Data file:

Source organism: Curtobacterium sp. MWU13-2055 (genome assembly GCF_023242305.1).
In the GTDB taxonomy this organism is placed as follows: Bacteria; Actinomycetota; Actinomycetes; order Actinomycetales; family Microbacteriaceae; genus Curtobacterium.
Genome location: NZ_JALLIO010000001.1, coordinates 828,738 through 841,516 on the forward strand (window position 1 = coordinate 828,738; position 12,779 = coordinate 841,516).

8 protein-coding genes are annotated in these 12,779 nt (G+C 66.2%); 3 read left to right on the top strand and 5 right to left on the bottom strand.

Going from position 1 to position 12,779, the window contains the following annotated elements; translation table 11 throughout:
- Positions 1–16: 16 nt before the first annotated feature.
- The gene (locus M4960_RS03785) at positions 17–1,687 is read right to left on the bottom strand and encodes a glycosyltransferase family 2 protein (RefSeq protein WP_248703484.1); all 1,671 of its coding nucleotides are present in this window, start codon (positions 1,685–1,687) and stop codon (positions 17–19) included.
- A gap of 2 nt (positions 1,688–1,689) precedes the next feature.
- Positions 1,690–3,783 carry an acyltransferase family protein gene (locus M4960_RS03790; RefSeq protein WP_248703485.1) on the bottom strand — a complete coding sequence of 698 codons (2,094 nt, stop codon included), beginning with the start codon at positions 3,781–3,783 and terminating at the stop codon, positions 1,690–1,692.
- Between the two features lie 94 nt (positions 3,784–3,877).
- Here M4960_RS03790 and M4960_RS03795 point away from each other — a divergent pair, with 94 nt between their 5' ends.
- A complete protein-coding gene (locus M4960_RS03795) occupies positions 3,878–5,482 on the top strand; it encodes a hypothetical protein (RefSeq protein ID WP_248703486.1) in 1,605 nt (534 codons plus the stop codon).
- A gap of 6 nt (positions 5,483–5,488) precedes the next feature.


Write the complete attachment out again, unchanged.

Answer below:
Source organism: Curtobacterium sp. MWU13-2055 (genome assembly GCF_023242305.1).
In the GTDB taxonomy this organism is placed as follows: Bacteria; Actinomycetota; Actinomycetes; order Actinomycetales; family Microbacteriaceae; genus Curtobacterium.
Genome location: NZ_JALLIO010000001.1, coordinates 828,738 through 841,516 on the forward strand (window position 1 = coordinate 828,738; position 12,779 = coordinate 841,516).

8 protein-coding genes are annotated in these 12,779 nt (G+C 66.2%); 3 read left to right on the top strand and 5 right to left on the bottom strand.

Going from position 1 to position 12,779, the window contains the following annotated elements; translation table 11 throughout:
- Positions 1–16: 16 nt before the first annotated feature.
- The gene (locus M4960_RS03785) at positions 17–1,687 is read right to left on the bottom strand and encodes a glycosyltransferase family 2 protein (RefSeq protein WP_248703484.1); all 1,671 of its coding nucleotides are present in this window, start codon (positions 1,685–1,687) and stop codon (positions 17–19) included.
- A gap of 2 nt (positions 1,688–1,689) precedes the next feature.
- Positions 1,690–3,783 carry an acyltransferase family protein gene (locus M4960_RS03790; RefSeq protein WP_248703485.1) on the bottom strand — a complete coding sequence of 698 codons (2,094 nt, stop codon included), beginning with the start codon at positions 3,781–3,783 and terminating at the stop codon, positions 1,690–1,692.
- Between the two features lie 94 nt (positions 3,784–3,877).
- Here M4960_RS03790 and M4960_RS03795 point away from each other — a divergent pair, with 94 nt between their 5' ends.
- A complete protein-coding gene (locus M4960_RS03795) occupies positions 3,878–5,482 on the top strand; it encodes a hypothetical protein (RefSeq protein ID WP_248703486.1) in 1,605 nt (534 codons plus the stop codon).
- A gap of 6 nt (positions 5,483–5,488) precedes the next feature.